|March 26, 2016|
Amlodipine (as besylate, mesylate or maleate) is a long-acting calcium channel blocker ( dihydropyridine class) used as an anti-hypertensive and in the treatment of angina . Like other calcium channel blockers, amlodipine acts by relaxing the smooth muscle in the arterial wall , decreasing total peripheral resistance and hence reducing blood pressure; in angina it increases blood flow to the heart muscle .
Adverse side effects of the use of amlodipine may be:
The acute oral toxicity ( LD50 ) of amlodipine in mice is 37 mg/kg.
Amlodipine is a dihydropyridine calcium antagonist (calcium ion antagonist or slow-channel blocker) that inhibits the transmembrane influx of calcium ions into vascular smooth muscle and cardiac muscle. Experimental data suggest that amlodipine binds to both dihydropyridine and nondihydropyridine binding sites. The contractile processes of cardiac muscle and vascular smooth muscle are dependent upon the movement of extracellular calcium ions into these cells through specific ion channels. Amlodipine inhibits calcium ion influx across cell membranes selectively, with a greater effect on vascular smooth muscle cells than on cardiac muscle cells. Negative inotropic effects can be detected in vitro but such effects have not been seen in intact animals at therapeutic doses. Serum calcium concentration is not affected by amlodipine. Within the physiologic pH range, amlodipine is an ionized compound (pKa=8.6), and its kinetic interaction with the calcium channel receptor is characterized by a gradual rate of association and dissociation with the receptor binding site, resulting in a gradual onset of effect.
Amlodipine is a peripheral arterial vasodilator that acts directly on vascular smooth muscle to cause a reduction in peripheral vascular resistance and reduction in blood pressure.
The precise mechanisms by which amlodipine relieves angina have not been fully delineated, but are thought to include the following:
In patients with exertional angina, amlodipine reduces the total peripheral resistance (afterload) against which the heart works and reduces the rate pressure product, and thus lowers myocardial oxygen demand, at any given level of exercise.
Amlodipine has been demonstrated to block constriction and restore blood flow in coronary arteries and arterioles in response to calcium, potassium epinephrine, serotonin, and thromboxane A2 analog in experimental animal models and in human coronary vessels in vitro. This inhibition of coronary spasm is responsible for the effectiveness of amlodipine in vasospastic (Prinzmetal's or variant) angina.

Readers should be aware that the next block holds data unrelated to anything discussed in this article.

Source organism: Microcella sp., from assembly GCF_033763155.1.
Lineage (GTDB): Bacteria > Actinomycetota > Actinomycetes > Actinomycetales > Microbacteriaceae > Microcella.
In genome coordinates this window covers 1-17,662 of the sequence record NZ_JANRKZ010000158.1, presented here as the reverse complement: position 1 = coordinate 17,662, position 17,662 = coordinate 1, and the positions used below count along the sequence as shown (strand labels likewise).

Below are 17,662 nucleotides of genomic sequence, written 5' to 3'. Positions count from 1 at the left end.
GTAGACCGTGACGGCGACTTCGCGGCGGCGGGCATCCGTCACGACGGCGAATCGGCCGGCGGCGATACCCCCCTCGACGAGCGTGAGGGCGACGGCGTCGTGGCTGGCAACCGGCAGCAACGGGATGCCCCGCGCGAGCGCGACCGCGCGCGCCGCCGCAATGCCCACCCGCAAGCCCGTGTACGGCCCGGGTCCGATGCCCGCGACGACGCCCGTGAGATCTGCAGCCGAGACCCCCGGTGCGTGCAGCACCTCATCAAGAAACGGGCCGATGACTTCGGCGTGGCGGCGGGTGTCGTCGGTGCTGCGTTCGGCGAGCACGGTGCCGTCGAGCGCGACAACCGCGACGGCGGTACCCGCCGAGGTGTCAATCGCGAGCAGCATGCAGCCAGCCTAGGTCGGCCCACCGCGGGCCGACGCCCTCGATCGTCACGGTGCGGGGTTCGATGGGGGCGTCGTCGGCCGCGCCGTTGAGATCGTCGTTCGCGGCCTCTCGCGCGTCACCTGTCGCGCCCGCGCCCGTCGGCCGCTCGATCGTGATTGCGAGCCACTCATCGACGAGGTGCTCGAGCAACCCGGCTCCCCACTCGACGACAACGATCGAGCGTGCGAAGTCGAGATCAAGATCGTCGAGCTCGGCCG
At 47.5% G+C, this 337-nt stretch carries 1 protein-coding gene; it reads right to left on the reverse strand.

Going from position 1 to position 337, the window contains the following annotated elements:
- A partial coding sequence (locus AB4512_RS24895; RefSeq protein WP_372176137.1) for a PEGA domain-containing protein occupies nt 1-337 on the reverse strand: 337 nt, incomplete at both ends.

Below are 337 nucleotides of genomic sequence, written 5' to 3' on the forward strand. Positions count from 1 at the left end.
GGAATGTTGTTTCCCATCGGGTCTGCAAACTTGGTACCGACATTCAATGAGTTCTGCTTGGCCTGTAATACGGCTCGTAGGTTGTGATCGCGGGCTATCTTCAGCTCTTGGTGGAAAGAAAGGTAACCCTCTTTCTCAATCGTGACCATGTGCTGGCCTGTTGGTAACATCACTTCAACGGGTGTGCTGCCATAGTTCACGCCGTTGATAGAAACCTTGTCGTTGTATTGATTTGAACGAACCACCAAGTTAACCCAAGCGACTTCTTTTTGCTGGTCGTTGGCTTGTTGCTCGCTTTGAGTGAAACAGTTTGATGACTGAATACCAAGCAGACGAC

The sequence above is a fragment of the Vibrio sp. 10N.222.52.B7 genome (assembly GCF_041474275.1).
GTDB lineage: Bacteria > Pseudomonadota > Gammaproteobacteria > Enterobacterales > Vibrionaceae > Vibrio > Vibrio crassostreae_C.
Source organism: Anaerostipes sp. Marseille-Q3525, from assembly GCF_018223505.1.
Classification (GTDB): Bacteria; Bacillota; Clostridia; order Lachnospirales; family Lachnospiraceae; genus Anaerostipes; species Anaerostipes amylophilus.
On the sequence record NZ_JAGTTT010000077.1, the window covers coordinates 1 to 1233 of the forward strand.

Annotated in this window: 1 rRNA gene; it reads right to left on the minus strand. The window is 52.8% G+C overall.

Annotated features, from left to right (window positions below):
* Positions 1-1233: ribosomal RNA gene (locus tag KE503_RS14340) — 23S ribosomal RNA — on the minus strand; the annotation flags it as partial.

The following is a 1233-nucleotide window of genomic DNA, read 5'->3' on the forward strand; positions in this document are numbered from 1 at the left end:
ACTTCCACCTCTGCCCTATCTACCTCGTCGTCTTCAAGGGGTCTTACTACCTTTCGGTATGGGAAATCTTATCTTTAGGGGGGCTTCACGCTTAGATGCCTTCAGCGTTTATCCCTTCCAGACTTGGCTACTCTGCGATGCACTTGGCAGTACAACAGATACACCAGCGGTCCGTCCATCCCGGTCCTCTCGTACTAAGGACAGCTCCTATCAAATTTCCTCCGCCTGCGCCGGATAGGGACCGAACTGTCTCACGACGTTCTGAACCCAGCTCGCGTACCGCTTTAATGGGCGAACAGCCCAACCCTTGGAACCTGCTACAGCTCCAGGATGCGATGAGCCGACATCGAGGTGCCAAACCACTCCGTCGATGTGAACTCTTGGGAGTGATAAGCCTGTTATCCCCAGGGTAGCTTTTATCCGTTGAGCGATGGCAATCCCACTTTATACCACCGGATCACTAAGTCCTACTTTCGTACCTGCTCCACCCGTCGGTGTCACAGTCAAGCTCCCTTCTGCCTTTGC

The recommended starting dose for adults is 5 mg once daily, up to a maximum dose of 10 mg once daily. Small, fragile, or elderly patients, or patients with hepatic insufficiency may be started on 2.5 mg once daily.
The recommended starting dose for pediatric patients is 2.5 mg to 5 mg once daily. Doses in excess of 5 mg daily have not been studied in pediatric patients.
Drug metabolism and excretion
Amlodipine is almost entirely metabolised to inactive metabolites. 10% of the parent substance and 60% of the metabolites are excreted in urine.
Amlodipine is a chiral calcium antagonist, currently on the market and in therapeutic use as a racemate mixture of ( R )-(+)- and ( S )-(???)-amlodipine A method for the semi-preparative chromatographic purification of the enantiomers ( S )-(???)-amlodipine and ( R )-(+)-amlodipine has been reported.
In the United Kingdom tablets of amlodipine from different suppliers may contain different salts. The strength of the tablets is expressed in terms of amlodipine base, i.e., without the salt. Tablets containing different salts are therefore considered interchangeable.
The efficacy and tolerability of a fixed-dose combination of amlodipine 5 mg and perindopril 4 mg, an angiotensin converting enzyme (ACE) inhibitor, have recently been confirmed in a prospective, observational multicentre trial of 1250 hypertensive patients.
Amlodipine is marketed as:
GNU Free Documentation License. It uses material from the Wikipedia article "Amlodipine".
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